Left to right: Ryan Murr and Scott Elliott Ropes & Gray partners
Left to right: Ryan Murr and Scott Elliott Ropes & Gray partners (Jason Doiy)

PALO ALTO — Each January, hundreds of companies flock to San Francisco for the J.P. Morgan Healthcare Conference, the signature industry event that brings together movers, shakers and dealmakers to build a playbook for the year ahead. Over e-mail, The Recorder caught up with San Francisco Ropes & Gray corporate partners Ryan Murr and Scott Elliott, who reflected on the buzz coming out of last week’s summit.

What were two of the biggest takeaways from the J.P. Morgan Conference that you expect to guide the coming year?

RM: 2013 was a very hot year in the capital markets for biotechs, with the IPO window opening wide for the first time in several years. One of the big questions going into J.P. Morgan was whether this positive momentum would continue into the new year. From the tone around the conference, there seems to be optimism that the capital markets would continue to be receptive to quality biotechs looking to go public. However, companies that traditionally would have had a hard time going public, such as those with only early-stage clinical validation, may find the market less receptive in 2014 and valuations less frothy. All in all, it feels like a healthy and sustainable level of interest with respect to corporate finance.

SE: In addition, there seemed to be significant interest in M&A activity, especially with respect to strategic acquirers. The strategics were out in full force at the conference as they are looking to put their significant cash reserves to work.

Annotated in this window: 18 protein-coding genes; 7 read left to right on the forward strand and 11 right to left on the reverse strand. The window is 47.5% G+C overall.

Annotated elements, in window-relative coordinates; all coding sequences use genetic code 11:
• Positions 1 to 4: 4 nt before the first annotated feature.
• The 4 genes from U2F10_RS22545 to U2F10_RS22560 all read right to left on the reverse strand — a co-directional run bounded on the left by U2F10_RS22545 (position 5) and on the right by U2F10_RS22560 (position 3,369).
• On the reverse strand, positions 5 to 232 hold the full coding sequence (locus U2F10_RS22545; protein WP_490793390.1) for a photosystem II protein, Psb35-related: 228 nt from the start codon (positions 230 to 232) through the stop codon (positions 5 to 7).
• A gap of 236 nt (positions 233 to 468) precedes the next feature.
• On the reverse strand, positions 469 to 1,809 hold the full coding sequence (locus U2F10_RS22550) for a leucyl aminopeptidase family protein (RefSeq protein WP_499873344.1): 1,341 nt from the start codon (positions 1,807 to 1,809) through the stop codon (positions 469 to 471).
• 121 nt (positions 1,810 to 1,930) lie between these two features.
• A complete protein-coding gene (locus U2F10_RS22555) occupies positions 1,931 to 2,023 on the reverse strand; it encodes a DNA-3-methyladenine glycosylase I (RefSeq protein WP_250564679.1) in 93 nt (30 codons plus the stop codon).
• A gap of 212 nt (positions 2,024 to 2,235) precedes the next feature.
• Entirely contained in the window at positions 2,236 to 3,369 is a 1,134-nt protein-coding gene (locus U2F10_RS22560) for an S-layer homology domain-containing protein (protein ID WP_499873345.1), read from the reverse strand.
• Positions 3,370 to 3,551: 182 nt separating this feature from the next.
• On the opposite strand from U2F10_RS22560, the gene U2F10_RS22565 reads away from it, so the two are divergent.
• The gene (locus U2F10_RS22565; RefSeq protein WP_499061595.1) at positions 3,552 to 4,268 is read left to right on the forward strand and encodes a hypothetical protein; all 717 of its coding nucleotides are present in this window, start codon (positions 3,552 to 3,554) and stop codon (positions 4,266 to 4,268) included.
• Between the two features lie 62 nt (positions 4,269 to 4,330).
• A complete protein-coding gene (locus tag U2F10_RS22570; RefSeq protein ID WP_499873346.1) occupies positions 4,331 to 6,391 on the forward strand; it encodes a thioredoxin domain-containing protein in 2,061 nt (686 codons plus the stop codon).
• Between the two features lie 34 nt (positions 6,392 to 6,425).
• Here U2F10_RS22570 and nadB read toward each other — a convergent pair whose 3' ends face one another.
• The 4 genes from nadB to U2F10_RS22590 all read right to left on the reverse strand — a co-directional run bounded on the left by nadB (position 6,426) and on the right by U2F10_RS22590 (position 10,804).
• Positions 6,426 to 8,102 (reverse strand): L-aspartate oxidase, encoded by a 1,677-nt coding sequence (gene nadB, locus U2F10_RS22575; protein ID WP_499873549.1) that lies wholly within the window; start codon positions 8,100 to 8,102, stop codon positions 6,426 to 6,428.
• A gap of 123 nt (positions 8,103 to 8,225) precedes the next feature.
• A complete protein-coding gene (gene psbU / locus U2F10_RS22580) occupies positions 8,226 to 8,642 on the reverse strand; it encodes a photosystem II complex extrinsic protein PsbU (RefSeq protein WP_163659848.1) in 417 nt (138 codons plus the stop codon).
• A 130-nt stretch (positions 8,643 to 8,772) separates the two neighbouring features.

How did this year’s conference stack up compared to those of years past?

RM: The conference and the surrounding events seem to get bigger and busier every year. Without a doubt, this is the premier event in the life sciences industry and the best opportunity for companies, investors, strategic partners, bankers and analysts to converge and meet in one place over a very busy week.

Can you share a bit about the “option to purchase” trend that has developed over the past few years in pharma and life sciences? Why is this an important development for the space?

SE: We continued to see an increase in the option to purchase structure in life science deals, especially with respect to the biotech space. This structure has developed as a good way to bridge the valuation gap between the buyers and sellers as well as a way to share the risks associated with clinical trials and commercial acceptance. It is also viewed as an attractive way to provide additional cash to fund product development without further diluting existing stockholders.

By providing the cash up front and having an option to purchase the company or assets on the backend, the strategic acquirer can monitor the development of the product candidate and know what the ultimate price will be if there is clinical success and marketing approval from the FDA.

Are there any financing or other regulatory trends that are on your radar for the coming year?

RM: The FDA recently announced an expedited approval pathway for “breakthrough” therapies. This designation is intended to expedite the development and review of drugs for serious or life-threatening conditions. The pathway is relatively new and guidance is still forthcoming. It will be interesting to see how the FDA applies these new rules to drugs in development and what it means for the industry, hopefully shortening the time (and cost) for approval of new therapies.

Contact the reporter at callison@alm.com.